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RE: CO Q400 Vs. ATR

Fri Dec 23, 2011 6:32 am

Quoting Metrojet732 (Reply 36):
I would rather fly the Q400 than any version of the CRJ and even the ERJ.

Ditto!    I hate the CRJ-200! Whenever I go home to IAH from DFW I ALMOST ALWAYS choose the Q400, not only because of timing, but comfort. If I need to get home fast, that is when I choose a worn out 737, CR7 or ERJ. I cringe when I fly on a CR2, the tall persons worst nightmare!!!   
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migair54
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RE: CO Q400 Vs. ATR

Fri Dec 23, 2011 8:08 am

Quoting atct (Reply 35):
Ive worked both old and new ATR's and Q400's. As a controller, the Q400 is a better aircraft hands down. The new ATR's are still pigs. A pig to me is something that climbs slow both in terms of vertical speed and forward airspeed. The Q400 cant do both, but can do one or the other. The ATR (even new) does neither.

Do you think airlines care about that?? for a Short sector(1 hour flight) at the end of the leg the difference could be not even 10 mins...
An ATR can fly 240kts up to 10 NM on final easily, try to do that with a jet...  ))

Quoting AeroBlogger (Reply 1):
Also, ATRs cannot be operated in areas with icing issues due to some safety issues with the de-icing mechanism. The Q gives more flexibility about operating area.

That´s not true... plenty of airlines use them in very cold countries during winter, UTair (Russia), Farnair (Switzerland), Finncom (Finland)....

Quoting abrown532 (Reply 29):
I've always preferred the DHC8 over any ATR, the cabin is so much nicer inside IMO

New ATR´s has a much nicer, comfortable and quiet cabin, with nice leather seat, much quieter and even Screens to watch movies... we are not talking about the old ATR42-300 and the ATR72-200...

One of the main advantages of the ATR is that you can operate that plane everywhere, it´s a very strong plane, can be operate in very short runways, high elevation, even in unpaved runways.
We all know that the Q400 is faster but they are not build for the same mission.
 
flyby519
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RE: CO Q400 Vs. ATR

Fri Dec 23, 2011 1:18 pm

Quoting prebennorholm (Reply 31):
Then where would you put the checked baggage? The ATR has no underfloor room for baggage.

Rear C4 baggage area:

(hard to see, but you can get the idea- http://www.atraircraft.com/media/atr...ema72-500_couleur_avion-small.jpg)
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Rdh3e
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RE: CO Q400 Vs. ATR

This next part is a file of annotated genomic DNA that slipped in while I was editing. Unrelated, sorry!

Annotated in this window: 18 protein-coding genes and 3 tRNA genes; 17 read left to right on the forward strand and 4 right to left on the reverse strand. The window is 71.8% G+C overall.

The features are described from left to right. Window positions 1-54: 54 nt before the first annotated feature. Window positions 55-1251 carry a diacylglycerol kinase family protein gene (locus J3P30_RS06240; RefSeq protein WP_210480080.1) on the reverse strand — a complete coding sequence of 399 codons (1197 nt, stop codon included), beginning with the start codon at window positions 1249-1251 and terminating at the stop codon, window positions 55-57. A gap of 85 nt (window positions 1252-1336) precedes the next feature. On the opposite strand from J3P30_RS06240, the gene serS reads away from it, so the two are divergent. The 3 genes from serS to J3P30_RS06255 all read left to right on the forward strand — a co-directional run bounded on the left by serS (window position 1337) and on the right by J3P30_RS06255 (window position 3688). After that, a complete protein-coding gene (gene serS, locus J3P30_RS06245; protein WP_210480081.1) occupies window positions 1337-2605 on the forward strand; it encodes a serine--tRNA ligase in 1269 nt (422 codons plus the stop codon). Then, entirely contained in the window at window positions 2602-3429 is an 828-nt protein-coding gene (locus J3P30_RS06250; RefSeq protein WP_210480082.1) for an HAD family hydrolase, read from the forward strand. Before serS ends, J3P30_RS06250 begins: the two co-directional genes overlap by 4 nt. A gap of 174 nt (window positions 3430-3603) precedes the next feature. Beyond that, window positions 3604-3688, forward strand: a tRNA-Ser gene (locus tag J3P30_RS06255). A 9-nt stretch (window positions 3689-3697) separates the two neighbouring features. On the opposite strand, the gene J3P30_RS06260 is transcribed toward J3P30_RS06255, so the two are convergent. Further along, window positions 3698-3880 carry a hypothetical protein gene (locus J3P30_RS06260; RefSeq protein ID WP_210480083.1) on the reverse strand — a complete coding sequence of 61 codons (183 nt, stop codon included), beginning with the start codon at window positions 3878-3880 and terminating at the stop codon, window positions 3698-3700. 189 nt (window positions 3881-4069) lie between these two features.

Fri Dec 23, 2011 3:10 pm

Quoting baje427 (Reply 33):
Has the reliability of the Q400 improved? and does anyone know how has the aircraft has worked for CO?

It's improved.

Quoting migair54 (Reply 38):
Do you think airlines care about that?

Yes, or BBD wouldn't be marketing that you can "dispatch the Q4 as a jet and avoid the prop routings." (my paraphrasing them).
 
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larshjort
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RE: CO Q400 Vs. ATR

Fri Dec 23, 2011 9:32 pm

Quoting flyby519 (Reply 39):

Rear C4 baggage area:

(hard to see, but you can get the idea- http://www.atraircraft.com/media/atr....jpg)

It's not very big, I would say it's about half the size of a CRJ-200 cargo compartment, so you would be leaving a lot of baggage.

/Lars
139, 306, 319, 320, 321, 332, 34A, AN2, AT4, AT5, AT7, 733, 735, 73G, 738, 739, 146, AR1, BH2, CN1, CR2, DH1, DH3, DH4,
 
atct
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Joined: Fri Mar 16, 2001 6:42 am

RE: CO Q400 Vs. ATR

Sat Dec 24, 2011 1:51 am

Quoting migair54 (Reply 38):
Do you think airlines care about that?? for a Short sector(1 hour flight) at the end of the leg the difference could be not even 10 mins...
An ATR can fly 240kts up to 10 NM on final easily, try to do that with a jet... ))

Actually with American, they do. Ever wonder why the Saab 340 is a large for wake purposes and a small for weight classification? Thank American Airlines for that one. American was very concerned about the "Small +" affecting spacing on final that they got congressional influence to change the classification. They didnt want the turboprop messing with their DFW flow. That being said, ive never had a Saab pilot complain about being 3 in trail of a 737 instead of 4.

I can start naming the jets if youd like that can do 240 to 10 miles and still land. All the 737 classics, A319/320, Dc-9's, Md-80's, some RJ's. As with 90% of turboprops, ATR's can come down. The ATR as with 90% of turboprops can maintain speed in the descent, but once leveling on downwind and extended finals, 250 is not an option. I have never seen an ATR do 250 in level flight sustained, I have seen a Q400 do 245. This is IAS as reported by the crews, not true airspeed which isnt used in the ATC environment.


As people have said above I prefer the Q to the RJ on shorter routes. I have flown the Q400 on many routes. IAH-OKC, EWR-ORF-EWR, EWR-BUF-EWR, and PIT-EWR. It may be 10-15 min's longer on the IAH-OKC run than the E-145 but it is vastly superior aircraft as far as passenger comfort is concerned. I would dread flying an ATR-72 on IAH-OKC. I know this is apples to oranges as the ATR is a fine aircraft for flights block less than 1 hour at or below 15,000ft. The Q400 competes indirectly with the ATR's. The Q's competition and niche is not the ATR but replacing RJ's on flights of the 500nm and less range.

atct